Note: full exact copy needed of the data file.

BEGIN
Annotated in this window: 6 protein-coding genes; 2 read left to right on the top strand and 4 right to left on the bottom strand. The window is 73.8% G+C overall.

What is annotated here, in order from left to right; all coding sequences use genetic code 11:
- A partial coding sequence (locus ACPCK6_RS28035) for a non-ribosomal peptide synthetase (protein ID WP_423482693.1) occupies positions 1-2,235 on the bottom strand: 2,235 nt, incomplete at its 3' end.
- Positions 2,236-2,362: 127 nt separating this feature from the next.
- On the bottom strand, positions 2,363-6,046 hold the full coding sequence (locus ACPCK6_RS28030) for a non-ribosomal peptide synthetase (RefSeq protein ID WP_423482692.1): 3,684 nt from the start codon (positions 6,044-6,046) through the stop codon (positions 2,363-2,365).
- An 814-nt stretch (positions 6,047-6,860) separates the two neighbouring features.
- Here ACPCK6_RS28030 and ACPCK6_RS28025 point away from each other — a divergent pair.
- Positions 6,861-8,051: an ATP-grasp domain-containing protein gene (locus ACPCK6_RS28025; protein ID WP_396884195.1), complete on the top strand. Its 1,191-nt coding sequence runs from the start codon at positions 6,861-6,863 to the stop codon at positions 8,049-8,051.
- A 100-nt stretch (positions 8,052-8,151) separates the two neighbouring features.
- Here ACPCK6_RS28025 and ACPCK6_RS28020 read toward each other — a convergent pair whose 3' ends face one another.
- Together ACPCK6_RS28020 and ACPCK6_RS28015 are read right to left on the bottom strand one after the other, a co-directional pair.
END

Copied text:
Annotated in this window: 6 protein-coding genes; 2 read left to right on the top strand and 4 right to left on the bottom strand. The window is 73.8% G+C overall.

What is annotated here, in order from left to right; all coding sequences use genetic code 11:
- A partial coding sequence (locus ACPCK6_RS28035) for a non-ribosomal peptide synthetase (protein ID WP_423482693.1) occupies positions 1-2,235 on the bottom strand: 2,235 nt, incomplete at its 3' end.
- Positions 2,236-2,362: 127 nt separating this feature from the next.
- On the bottom strand, positions 2,363-6,046 hold the full coding sequence (locus ACPCK6_RS28030) for a non-ribosomal peptide synthetase (RefSeq protein ID WP_423482692.1): 3,684 nt from the start codon (positions 6,044-6,046) through the stop codon (positions 2,363-2,365).
- An 814-nt stretch (positions 6,047-6,860) separates the two neighbouring features.
- Here ACPCK6_RS28030 and ACPCK6_RS28025 point away from each other — a divergent pair.
- Positions 6,861-8,051: an ATP-grasp domain-containing protein gene (locus ACPCK6_RS28025; protein ID WP_396884195.1), complete on the top strand. Its 1,191-nt coding sequence runs from the start codon at positions 6,861-6,863 to the stop codon at positions 8,049-8,051.
- A 100-nt stretch (positions 8,052-8,151) separates the two neighbouring features.
- Here ACPCK6_RS28025 and ACPCK6_RS28020 read toward each other — a convergent pair whose 3' ends face one another.
- Together ACPCK6_RS28020 and ACPCK6_RS28015 are read right to left on the bottom strand one after the other, a co-directional pair.